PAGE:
Social Security

SOCIAL SECURITY….Just for the hell of it, I want to briefly address one of my favorite topics: the imminent demise of Social Security.

I used to buy into this: demographic pressures were inexorable, there would be fewer people supporting more retirees, the whole system was unsustainable, etc. etc. So I looked into it.

After more research than I care to admit to, it suddenly struck me that only one thing really mattered: how big is Social Security? I had been vaguely under the impression that it was a huge program, but in fact it turns out that Social Security amounts to about 4% of GDP today.

4%.

And the pessimistic consensus is that over the next 50 years or so this will gradually increase to about 7%. That means that federal taxes, which today amount to about 20% of GDP, will need to increase to about 23% of GDP.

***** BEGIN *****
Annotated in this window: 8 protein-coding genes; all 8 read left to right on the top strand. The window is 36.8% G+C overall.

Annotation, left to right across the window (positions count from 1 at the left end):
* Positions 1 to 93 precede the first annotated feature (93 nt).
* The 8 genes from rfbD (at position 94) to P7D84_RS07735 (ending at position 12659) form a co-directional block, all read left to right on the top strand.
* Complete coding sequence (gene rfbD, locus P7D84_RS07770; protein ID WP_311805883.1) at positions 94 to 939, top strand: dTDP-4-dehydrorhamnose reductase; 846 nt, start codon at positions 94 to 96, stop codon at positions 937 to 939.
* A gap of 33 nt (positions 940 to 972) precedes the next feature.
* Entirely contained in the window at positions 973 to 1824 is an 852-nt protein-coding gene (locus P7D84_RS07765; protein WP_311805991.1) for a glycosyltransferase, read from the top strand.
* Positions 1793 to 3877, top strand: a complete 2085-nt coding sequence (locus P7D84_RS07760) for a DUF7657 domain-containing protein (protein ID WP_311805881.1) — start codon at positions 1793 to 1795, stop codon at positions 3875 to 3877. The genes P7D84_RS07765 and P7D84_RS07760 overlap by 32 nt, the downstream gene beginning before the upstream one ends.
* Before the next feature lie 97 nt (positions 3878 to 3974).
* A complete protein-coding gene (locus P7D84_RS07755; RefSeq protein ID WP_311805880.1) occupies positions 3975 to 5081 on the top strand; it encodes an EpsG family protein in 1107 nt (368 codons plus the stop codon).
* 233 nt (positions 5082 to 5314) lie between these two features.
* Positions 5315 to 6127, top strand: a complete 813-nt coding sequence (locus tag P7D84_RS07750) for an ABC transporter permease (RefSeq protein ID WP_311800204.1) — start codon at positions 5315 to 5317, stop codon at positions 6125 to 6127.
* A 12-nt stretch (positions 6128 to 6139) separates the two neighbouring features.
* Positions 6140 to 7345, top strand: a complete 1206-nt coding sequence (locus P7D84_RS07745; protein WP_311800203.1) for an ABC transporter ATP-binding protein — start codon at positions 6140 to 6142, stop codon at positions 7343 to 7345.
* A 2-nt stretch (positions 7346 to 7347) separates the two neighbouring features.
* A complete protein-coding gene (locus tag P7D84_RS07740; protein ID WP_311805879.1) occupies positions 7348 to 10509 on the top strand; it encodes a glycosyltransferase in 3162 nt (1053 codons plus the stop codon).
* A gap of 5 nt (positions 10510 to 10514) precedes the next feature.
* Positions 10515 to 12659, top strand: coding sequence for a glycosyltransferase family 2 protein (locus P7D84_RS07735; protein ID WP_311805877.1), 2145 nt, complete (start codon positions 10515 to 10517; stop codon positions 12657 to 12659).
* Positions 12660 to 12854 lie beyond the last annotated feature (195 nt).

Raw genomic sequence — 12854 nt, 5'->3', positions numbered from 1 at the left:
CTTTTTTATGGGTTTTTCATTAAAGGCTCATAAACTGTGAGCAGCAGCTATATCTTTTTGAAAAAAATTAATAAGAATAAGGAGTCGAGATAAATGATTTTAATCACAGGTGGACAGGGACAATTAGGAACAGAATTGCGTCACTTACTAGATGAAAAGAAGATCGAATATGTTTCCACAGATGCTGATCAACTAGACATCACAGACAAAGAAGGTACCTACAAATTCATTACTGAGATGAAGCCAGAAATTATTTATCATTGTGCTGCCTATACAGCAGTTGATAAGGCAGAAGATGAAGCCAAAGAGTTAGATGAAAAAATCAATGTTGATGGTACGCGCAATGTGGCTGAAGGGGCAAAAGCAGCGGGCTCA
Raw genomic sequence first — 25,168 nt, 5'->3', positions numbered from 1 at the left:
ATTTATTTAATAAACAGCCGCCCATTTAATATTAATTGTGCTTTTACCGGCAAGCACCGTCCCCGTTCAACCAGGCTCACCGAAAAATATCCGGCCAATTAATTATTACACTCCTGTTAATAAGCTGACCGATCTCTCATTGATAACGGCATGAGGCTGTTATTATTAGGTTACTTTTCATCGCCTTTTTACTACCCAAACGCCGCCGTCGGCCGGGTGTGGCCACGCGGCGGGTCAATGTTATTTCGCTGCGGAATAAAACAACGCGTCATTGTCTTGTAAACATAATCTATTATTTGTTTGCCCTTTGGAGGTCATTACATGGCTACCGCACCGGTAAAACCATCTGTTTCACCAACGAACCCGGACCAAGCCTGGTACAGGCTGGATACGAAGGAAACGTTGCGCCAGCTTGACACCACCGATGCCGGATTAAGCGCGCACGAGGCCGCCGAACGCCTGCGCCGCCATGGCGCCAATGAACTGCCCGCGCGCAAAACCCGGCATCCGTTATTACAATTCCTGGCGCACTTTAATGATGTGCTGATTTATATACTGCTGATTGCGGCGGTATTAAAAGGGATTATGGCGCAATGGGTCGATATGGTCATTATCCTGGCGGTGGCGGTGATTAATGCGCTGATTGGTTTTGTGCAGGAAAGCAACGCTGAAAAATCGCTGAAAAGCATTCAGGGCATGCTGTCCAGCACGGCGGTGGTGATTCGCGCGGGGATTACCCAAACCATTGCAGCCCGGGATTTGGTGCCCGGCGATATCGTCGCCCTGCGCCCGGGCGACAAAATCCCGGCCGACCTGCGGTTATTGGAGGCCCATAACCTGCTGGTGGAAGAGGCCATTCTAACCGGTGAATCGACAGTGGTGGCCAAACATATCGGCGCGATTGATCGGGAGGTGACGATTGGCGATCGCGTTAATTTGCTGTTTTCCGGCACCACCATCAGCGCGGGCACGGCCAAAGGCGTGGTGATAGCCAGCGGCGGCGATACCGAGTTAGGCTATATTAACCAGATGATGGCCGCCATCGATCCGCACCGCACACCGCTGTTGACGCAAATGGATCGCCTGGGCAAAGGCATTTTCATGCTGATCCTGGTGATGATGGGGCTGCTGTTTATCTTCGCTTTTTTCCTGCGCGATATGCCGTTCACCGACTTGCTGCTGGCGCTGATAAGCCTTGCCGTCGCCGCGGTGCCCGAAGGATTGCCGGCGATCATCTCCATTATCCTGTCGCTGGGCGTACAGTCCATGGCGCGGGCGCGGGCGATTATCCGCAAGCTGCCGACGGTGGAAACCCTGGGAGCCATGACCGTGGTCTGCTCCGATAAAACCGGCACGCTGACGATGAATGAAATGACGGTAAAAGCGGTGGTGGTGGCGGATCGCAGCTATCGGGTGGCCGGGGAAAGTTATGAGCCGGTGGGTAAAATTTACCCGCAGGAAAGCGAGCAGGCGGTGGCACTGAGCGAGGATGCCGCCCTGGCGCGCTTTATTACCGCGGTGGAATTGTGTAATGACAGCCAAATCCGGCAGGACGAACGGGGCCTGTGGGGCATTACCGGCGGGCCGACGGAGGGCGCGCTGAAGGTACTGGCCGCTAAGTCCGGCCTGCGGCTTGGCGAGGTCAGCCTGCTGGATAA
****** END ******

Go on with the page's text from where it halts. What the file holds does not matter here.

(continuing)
So what’s all the fuss about? Somehow, among all the talk about lockboxes and trust funds and treasury bonds and deficits, we’ve managed to create a tremendous amount of unnecessary confusion that hides the simple fact that Social Security is just not that big a program in the greater scheme of things. Raising taxes by three percentage points over the next few decades is hardly political dynamite, and the popularity of Social Security makes it an absolute certainty that this will be done in due course. Social Security will be fully funded for the rest of the century, and all those Gen Xers who are convinced that it won’t be there for them are almost certainly wrong.

Anyway, I just wanted to get that off my chest. The next time somebody starts nattering on endlessly about the government buying its own IOUs or something similar, just tune it all out and remember this simple fact: even by the end of the century Social Security will amount to only about 7% of GDP. It’s just not that big a deal.

Medicare, on the other hand, is a different problem entirely….

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